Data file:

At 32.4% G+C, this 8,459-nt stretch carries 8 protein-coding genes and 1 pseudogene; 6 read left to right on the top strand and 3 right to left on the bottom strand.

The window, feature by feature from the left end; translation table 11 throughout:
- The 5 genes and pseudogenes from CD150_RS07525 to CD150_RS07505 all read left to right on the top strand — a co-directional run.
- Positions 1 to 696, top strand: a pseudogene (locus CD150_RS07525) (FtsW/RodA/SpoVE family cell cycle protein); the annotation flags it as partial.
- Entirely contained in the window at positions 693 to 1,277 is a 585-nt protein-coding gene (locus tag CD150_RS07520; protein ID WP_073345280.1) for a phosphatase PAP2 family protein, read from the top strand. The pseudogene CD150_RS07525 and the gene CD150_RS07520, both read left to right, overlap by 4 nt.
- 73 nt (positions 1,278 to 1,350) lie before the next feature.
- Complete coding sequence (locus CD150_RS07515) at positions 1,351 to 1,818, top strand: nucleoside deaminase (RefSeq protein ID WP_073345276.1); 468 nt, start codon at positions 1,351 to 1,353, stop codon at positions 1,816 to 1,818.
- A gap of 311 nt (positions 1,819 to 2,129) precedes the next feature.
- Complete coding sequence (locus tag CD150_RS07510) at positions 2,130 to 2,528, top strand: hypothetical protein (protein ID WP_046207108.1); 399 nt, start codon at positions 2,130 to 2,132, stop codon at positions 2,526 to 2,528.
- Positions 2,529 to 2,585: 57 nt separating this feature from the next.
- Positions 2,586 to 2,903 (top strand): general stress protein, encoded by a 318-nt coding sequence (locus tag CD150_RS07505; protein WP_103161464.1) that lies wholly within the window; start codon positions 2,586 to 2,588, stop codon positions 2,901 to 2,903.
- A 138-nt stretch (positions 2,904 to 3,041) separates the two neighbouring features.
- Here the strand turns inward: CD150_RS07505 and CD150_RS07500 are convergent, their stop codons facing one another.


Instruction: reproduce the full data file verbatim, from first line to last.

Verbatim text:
At 32.4% G+C, this 8,459-nt stretch carries 8 protein-coding genes and 1 pseudogene; 6 read left to right on the top strand and 3 right to left on the bottom strand.

The window, feature by feature from the left end; translation table 11 throughout:
- The 5 genes and pseudogenes from CD150_RS07525 to CD150_RS07505 all read left to right on the top strand — a co-directional run.
- Positions 1 to 696, top strand: a pseudogene (locus CD150_RS07525) (FtsW/RodA/SpoVE family cell cycle protein); the annotation flags it as partial.
- Entirely contained in the window at positions 693 to 1,277 is a 585-nt protein-coding gene (locus tag CD150_RS07520; protein ID WP_073345280.1) for a phosphatase PAP2 family protein, read from the top strand. The pseudogene CD150_RS07525 and the gene CD150_RS07520, both read left to right, overlap by 4 nt.
- 73 nt (positions 1,278 to 1,350) lie before the next feature.
- Complete coding sequence (locus CD150_RS07515) at positions 1,351 to 1,818, top strand: nucleoside deaminase (RefSeq protein ID WP_073345276.1); 468 nt, start codon at positions 1,351 to 1,353, stop codon at positions 1,816 to 1,818.
- A gap of 311 nt (positions 1,819 to 2,129) precedes the next feature.
- Complete coding sequence (locus tag CD150_RS07510) at positions 2,130 to 2,528, top strand: hypothetical protein (protein ID WP_046207108.1); 399 nt, start codon at positions 2,130 to 2,132, stop codon at positions 2,526 to 2,528.
- Positions 2,529 to 2,585: 57 nt separating this feature from the next.
- Positions 2,586 to 2,903 (top strand): general stress protein, encoded by a 318-nt coding sequence (locus tag CD150_RS07505; protein WP_103161464.1) that lies wholly within the window; start codon positions 2,586 to 2,588, stop codon positions 2,901 to 2,903.
- A 138-nt stretch (positions 2,904 to 3,041) separates the two neighbouring features.
- Here the strand turns inward: CD150_RS07505 and CD150_RS07500 are convergent, their stop codons facing one another.